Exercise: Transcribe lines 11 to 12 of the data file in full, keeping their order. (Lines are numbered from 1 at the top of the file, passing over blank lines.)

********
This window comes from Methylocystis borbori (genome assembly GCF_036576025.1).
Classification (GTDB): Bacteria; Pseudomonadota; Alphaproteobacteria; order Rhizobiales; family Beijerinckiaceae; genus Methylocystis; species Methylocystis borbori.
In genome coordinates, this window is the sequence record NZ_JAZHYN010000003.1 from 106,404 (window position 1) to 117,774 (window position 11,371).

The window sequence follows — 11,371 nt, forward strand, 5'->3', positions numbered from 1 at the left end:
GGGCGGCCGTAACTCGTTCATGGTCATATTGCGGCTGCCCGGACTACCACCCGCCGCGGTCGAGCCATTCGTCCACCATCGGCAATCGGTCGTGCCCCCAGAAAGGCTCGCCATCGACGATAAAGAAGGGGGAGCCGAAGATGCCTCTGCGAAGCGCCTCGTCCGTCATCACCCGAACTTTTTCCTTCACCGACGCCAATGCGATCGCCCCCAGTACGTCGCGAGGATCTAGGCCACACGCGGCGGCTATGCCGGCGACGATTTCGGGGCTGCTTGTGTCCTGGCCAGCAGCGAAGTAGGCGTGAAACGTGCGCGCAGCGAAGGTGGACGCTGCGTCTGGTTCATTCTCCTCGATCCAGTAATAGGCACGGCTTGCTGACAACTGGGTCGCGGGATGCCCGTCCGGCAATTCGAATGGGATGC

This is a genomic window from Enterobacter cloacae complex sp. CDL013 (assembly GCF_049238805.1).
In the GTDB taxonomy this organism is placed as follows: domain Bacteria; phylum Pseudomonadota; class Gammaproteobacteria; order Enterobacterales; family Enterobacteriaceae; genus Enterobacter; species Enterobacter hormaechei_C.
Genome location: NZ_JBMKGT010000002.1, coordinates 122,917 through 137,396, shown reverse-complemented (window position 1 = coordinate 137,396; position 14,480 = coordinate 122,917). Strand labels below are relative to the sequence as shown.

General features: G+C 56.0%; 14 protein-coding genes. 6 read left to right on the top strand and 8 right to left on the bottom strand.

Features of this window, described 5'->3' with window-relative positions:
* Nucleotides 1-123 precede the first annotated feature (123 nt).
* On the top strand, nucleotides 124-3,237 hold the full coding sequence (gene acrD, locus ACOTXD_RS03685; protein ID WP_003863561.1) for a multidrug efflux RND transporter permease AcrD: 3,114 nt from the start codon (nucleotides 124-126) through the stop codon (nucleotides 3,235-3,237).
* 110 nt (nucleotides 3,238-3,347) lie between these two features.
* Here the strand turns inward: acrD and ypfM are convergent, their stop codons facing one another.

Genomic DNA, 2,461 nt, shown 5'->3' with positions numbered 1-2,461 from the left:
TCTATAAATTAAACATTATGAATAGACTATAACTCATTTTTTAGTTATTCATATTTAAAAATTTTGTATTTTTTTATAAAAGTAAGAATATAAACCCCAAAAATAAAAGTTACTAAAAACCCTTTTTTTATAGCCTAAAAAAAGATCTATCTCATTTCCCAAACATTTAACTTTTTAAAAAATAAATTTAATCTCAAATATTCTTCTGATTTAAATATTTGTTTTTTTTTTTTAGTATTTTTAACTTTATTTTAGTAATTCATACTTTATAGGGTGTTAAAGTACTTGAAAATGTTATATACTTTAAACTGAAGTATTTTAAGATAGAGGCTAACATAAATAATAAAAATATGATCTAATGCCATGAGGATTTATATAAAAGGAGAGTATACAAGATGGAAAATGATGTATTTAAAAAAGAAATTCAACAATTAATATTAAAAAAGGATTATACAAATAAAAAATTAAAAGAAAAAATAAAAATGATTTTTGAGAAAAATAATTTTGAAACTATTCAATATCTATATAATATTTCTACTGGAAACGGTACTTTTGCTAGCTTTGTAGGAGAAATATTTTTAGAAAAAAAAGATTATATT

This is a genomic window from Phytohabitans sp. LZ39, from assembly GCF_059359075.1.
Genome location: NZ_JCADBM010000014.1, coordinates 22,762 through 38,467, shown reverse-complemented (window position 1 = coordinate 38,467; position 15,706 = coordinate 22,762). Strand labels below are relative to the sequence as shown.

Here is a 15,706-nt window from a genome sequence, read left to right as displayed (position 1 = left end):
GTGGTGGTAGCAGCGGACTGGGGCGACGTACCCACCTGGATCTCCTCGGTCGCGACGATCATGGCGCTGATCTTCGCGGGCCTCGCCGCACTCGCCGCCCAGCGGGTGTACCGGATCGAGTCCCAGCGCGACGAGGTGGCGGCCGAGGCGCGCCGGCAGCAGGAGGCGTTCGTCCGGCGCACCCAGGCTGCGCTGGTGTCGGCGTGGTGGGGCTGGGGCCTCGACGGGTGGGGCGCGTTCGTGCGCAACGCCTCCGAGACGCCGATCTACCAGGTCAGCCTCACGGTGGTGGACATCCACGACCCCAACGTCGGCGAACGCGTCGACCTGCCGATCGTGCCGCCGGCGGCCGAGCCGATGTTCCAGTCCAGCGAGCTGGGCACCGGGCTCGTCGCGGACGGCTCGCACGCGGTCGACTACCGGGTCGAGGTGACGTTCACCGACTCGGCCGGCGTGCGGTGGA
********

* Nucleotides 1-123 precede the first annotated feature (123 nt).
* On the top strand, nucleotides 124-3,237 hold the full coding sequence (gene acrD, locus ACOTXD_RS03685; protein ID WP_003863561.1) for a multidrug efflux RND transporter permease AcrD: 3,114 nt from the start codon (nucleotides 124-126) through the stop codon (nucleotides 3,235-3,237).